Annual Award Best Short Fiction This story, Talitsa February, written by Actene, was voted as the Best Short Fiction of 2017 in the Tenth Annual Halo Fanon Wikia Awards.

40px-Terminal.png This article, Talitsa February, was written by Actene. Please do not edit this fiction without the writer's permission.

“So.” Stray leaned back in his seat, fingers drumming against the faded leather. “You and Dyne, huh? Really making waves around here.”

Cassandra shrugged. She set her mug down on the counter and looked out the grimy window to the even grimier streets outside. “I guess you could say that. He’s the one really going out there and making the changes. I just help out where I can. Sometimes he needs backup, and I give it. You know, like I always do.” She forced a smile.

Stray touched his own mug but didn’t drink. “And refusing to take any of the credit. Like you always do.”

“I really don’t do that much…” Cassandra started to protest, but stopped when Stray caught her eye. “Alright, so I do my fair share. It feels nice. It really does. To make a difference, to stand up to the Syndicate…” She trailed off as her gaze shifted over to Zoey.

“What?” the girl demanded, scowling at them both. “You guys aren’t going to get weird on me again, are you? Being around you two is so awkward sometimes.”

“You’re the one who insisted on coming,” Stray pointed out irritably. “I didn’t force you to come.”

“Yeah, yeah. I just wanted to get out of my chores.” And keep an eye on you, she wanted to add. Maybe be there for you, if this hits you too hard. But she kept quiet. Why am I so worried about him? She stared hard at Stray, draped as always in that ratty old poncho, and wondered just what the warmth stirring in her belly really meant.

Stray caught her staring; she turned away, face growing hot. What’s with me today?

“So you help him. Guess Spartans really can make a difference off ONI’s leash.” The corner of Stray’s mouth quirked into a strange smile. “Who’d have guessed?”

“Please. You’re not doing so bad yourself.” Again, Cassandra forced a smile. Zoey stiffened. She knew what was coming.

“And… you and him…?” Stray let the question hang brutally in the air. He took a swig of his drink.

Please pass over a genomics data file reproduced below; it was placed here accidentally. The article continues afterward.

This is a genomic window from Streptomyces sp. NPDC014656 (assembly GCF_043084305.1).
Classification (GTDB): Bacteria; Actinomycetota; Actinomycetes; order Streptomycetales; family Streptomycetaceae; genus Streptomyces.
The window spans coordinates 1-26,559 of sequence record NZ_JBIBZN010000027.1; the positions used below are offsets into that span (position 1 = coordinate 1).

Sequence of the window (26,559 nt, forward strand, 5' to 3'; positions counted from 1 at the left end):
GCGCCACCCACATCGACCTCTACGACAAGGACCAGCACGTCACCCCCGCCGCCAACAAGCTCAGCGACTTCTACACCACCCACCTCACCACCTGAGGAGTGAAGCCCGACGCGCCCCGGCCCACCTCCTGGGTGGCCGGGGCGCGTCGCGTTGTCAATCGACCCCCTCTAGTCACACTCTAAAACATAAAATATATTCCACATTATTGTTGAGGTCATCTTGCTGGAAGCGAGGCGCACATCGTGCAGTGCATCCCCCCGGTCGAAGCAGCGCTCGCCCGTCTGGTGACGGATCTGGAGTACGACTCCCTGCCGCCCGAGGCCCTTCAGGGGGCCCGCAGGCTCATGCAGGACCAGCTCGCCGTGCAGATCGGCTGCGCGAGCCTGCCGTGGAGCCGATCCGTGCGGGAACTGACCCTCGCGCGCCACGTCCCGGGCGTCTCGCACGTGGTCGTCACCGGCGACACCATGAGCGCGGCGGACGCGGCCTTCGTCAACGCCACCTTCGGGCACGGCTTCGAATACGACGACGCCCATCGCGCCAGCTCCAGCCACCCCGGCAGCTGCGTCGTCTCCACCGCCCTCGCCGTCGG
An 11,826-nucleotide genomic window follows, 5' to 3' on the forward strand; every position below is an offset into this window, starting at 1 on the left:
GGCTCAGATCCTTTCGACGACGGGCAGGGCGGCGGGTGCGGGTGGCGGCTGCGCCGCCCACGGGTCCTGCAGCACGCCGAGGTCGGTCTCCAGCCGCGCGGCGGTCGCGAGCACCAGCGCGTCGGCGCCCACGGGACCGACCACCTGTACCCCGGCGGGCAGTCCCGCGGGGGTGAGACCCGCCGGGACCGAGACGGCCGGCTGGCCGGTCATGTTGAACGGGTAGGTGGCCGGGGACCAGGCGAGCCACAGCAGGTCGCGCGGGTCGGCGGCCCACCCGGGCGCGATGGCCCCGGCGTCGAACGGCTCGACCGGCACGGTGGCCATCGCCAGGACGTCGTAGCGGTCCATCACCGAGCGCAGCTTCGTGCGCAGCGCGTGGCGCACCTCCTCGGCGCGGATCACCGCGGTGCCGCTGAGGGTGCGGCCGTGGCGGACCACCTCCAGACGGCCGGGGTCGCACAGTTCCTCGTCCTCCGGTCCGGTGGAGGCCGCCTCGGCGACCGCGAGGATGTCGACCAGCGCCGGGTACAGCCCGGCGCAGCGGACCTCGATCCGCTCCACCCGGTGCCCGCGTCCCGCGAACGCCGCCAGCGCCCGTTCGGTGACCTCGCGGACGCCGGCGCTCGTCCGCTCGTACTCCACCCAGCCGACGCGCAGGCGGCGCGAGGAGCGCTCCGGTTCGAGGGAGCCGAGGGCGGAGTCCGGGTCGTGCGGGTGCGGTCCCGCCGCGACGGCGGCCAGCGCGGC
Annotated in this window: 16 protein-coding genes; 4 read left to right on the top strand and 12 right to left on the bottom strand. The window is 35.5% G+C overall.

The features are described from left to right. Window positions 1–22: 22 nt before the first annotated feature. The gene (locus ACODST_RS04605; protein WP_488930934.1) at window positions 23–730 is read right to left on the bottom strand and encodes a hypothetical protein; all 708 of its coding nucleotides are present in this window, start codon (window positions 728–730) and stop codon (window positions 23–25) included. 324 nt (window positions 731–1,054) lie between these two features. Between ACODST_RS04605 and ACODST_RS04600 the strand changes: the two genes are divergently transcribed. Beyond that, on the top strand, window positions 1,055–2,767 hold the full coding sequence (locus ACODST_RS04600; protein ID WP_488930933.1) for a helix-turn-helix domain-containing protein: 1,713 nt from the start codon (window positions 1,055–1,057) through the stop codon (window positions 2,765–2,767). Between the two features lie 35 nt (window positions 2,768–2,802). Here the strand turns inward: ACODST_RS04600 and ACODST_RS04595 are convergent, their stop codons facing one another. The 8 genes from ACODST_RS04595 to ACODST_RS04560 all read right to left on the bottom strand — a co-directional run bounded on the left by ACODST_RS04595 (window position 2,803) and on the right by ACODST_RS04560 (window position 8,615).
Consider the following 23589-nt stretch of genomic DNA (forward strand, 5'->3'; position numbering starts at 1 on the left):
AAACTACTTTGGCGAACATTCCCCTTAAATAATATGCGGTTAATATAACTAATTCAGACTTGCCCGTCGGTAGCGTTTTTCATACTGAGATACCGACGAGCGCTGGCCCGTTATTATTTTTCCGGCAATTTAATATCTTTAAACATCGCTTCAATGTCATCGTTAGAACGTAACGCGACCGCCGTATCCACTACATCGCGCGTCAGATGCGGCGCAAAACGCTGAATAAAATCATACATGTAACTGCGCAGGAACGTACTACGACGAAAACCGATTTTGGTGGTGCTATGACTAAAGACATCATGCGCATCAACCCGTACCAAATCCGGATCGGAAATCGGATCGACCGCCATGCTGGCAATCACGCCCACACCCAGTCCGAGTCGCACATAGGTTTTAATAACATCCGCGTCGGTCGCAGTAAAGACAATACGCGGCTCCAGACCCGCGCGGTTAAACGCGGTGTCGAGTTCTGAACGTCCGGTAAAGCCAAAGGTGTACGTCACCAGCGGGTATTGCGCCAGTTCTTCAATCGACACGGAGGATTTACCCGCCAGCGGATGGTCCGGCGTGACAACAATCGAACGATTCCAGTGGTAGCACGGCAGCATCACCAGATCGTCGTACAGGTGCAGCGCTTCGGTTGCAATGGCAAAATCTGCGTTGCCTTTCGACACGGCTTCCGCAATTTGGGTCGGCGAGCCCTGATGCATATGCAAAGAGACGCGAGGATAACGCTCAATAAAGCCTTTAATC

Something strange flashed in Cassandra’s gaze, a pang of guilt that swiftly hardened into something akin to defiance. Almost a challenge. “Yeah. We’re both really happy. I never thought a couple Spartans could really work out, you know?”

Stray shifted slightly in his seat. It was a subtle shift, but Zoey wondered if she should back away in case he decided to flip the table. But he made no move at all except to take another sip from his drink, that strange half-smile still tugging at his lips. “Who’d have guessed?” he repeated.

Cassandra tilted her head. “You already knew, of course.”

“Hey, I respect your privacy. But Diana doesn’t. And you know what a shitty little gossip she is. Just like a little kid, I swear.” Stray shrugged and set his mug down. “Well, good for you. Idiot like him needs someone like you looking out for him.”

He glanced over at Zoey. “Alright, you, let’s get going. Gavin’s probably wondering what’s taking us.” He tapped the table and nodded at Cassandra. “Bill’s on you. I’ll pay next time.”

“Sure you will. Just like you said last time.”

Zoey wasn’t sure why she felt so relieved as they stepped out of the bar. Was it about how amiably it had all worked out? Or now maybe Stray might have time to think about someone else? What the hell is up with me lately?

Stray said nothing as they pushed through the snowy streets. He stopped only once, to slip a credit chit into the hands of one of the beggars sitting at the street corner. Zoey had never seen him do that before, but she did notice his free hand, the one not holding the chit, balled up in a tight fist. She did not know what he was thinking about.

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